This I made account: I began early, when I understood the study of our laws; but was diverted by leaving that, and embracing the worst voluptuousness, an hydroptic immoderate desire of human learning and languages; beautiful ornaments indeed to men of great fortunes, but mine was grown so low as to need an occupation; which I thought I entered well into, when I subjected myself to such a service as I thought might exercise my poor abilities; and there I stumbled, and fell too; and now I am become so little, or such a nothing, that I am not a subject good enough for one of my own letters.This in a letter where he complains that "pain hath drawn my head so much awry, and holds it so, that my eye cannot follow my pen." Well, let's unpack this sentence a little bit, notwithstanding the fact that it's already so big that it doesn't count as a carry-on, and it will tell us a little bit about the life of the clever.
• the worst voluptuousness, an hydroptic immoderate desire of human learning and languages... this sentence, condemning his own great lust for cleverness, reminds me of nothing so much as people who drink to forget they're alcoholics. And, rather like an drunk, he's working on a pretty good self-hatred there, yet he can't quit the five-dollar words. Don't blame him -- they're his only friends!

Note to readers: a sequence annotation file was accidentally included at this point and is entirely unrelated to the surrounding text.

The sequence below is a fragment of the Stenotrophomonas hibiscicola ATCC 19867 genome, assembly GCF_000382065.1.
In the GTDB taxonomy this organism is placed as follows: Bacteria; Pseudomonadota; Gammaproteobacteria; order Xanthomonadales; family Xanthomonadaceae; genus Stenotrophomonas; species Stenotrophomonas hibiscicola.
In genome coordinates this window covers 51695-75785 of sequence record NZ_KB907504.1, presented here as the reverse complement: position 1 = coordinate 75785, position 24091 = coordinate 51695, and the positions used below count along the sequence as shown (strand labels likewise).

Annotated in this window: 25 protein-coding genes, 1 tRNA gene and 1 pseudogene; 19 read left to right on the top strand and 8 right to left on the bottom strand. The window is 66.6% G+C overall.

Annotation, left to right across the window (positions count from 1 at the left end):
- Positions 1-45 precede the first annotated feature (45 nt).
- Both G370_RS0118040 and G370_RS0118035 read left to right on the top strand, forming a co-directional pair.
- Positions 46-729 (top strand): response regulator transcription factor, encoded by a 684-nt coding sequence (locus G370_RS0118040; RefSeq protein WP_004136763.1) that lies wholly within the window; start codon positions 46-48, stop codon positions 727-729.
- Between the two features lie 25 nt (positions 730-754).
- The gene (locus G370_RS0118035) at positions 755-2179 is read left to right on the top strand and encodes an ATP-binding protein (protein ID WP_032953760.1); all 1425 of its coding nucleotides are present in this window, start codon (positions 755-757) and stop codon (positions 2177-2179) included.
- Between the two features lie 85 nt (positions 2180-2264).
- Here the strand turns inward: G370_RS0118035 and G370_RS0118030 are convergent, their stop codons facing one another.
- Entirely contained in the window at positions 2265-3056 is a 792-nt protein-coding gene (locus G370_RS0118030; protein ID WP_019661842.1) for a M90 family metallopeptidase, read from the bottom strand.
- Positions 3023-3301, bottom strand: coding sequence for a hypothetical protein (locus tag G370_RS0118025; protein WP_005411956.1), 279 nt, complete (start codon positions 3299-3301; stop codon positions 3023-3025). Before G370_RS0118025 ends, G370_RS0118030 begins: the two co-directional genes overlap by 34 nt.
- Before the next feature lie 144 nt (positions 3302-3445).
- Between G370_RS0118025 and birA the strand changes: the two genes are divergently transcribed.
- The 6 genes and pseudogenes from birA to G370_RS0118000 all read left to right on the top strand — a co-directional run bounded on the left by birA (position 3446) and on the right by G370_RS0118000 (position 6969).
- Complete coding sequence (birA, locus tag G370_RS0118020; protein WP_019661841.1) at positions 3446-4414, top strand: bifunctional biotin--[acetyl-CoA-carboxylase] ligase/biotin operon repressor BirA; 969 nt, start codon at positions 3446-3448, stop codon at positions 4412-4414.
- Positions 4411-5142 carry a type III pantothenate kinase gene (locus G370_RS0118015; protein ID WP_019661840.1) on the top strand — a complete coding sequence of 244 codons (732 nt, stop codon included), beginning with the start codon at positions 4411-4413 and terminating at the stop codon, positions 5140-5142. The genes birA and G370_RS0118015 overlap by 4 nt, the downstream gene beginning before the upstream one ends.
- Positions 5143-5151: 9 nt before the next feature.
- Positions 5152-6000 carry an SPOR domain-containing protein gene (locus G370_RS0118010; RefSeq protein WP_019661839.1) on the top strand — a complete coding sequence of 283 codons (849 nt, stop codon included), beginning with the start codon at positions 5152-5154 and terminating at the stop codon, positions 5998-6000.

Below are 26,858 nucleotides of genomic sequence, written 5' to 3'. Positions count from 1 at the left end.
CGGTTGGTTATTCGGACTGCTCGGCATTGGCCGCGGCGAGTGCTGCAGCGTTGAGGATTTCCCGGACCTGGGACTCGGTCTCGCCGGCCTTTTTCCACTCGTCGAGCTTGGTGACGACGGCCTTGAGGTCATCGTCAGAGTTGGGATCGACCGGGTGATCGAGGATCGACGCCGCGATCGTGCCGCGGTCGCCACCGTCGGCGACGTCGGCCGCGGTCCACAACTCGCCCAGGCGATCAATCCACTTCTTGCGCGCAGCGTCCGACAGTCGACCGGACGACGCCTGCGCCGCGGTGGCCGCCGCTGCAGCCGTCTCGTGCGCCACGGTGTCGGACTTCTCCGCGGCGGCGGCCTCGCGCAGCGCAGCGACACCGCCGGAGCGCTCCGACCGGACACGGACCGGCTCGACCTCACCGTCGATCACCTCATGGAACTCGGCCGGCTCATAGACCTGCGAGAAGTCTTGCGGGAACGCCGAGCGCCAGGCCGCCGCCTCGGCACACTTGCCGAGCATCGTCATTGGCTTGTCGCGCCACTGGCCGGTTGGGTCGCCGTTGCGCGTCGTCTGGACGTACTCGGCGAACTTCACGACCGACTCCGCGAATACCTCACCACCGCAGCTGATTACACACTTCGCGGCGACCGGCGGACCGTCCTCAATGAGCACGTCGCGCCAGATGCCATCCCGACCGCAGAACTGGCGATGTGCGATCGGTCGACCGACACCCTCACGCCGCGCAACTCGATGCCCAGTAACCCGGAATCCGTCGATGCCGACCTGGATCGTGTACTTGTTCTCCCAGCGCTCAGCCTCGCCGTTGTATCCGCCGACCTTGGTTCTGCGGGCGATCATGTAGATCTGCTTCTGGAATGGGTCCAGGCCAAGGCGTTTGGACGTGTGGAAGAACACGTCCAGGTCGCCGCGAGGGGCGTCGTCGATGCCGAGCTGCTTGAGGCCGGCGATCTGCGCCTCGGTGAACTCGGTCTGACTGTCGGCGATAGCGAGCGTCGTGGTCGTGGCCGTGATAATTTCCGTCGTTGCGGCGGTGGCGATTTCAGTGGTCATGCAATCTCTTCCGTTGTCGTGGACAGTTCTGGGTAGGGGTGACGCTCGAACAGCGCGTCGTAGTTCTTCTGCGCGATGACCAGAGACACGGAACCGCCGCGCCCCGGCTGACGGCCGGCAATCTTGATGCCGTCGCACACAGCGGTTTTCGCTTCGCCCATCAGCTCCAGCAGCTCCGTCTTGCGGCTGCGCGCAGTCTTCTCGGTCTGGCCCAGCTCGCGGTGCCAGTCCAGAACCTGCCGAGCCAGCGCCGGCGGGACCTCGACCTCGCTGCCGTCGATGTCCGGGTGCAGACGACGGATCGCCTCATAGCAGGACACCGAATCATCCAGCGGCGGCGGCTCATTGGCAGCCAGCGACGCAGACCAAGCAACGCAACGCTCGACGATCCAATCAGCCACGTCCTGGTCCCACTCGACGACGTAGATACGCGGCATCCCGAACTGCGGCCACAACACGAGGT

• beautiful ornaments indeed to men of great fortunes, but mine was grown so low as to need an occupation...At first I thought that Donne was the beautiful ornament (i.e., he can't earn for himself, he needs a Patron), but now I think he's saying that it's fine for nobles to be all voluptuous and hydroptic, but some of us have to work for a living, and "coins metaphysical conceits" is generally considered to be a resume-killer. Both interpretations jibe with my impression of the real world. The more preening and individuated your cleverness is, the more luck you need; being unable to put the hay down where the goats can get at it is not, in itself, virtuous.
• when I subjected myself to such a service as I thought might exercise my poor abilities; and there I stumbled, and fell too...If by "stumbled," you mean "secretly married my patron's 16-year-old (Wikipedia says 14, maybe) daughter," yes, you did stumble. Although the real villain of the piece (and this is what most of today's reading is actually about) is young Anne's father, who had Donne and his two accomplices thrown into prison and made Donne sue to get his woman.
It's this kind of payback for impetuousness that makes you think Jane Austen wrote journalism. It also shows, to me, that, like spiders, the clever depend upon a fine thread. If your talent is to please, then you must always serve at someone's pleasure. Whereas everyone needs dry goods.
• ...that I am not a subject good enough for one of my own letters. Another conceit! You would think that the clever would be the ones who are always learning, but in fact they never do.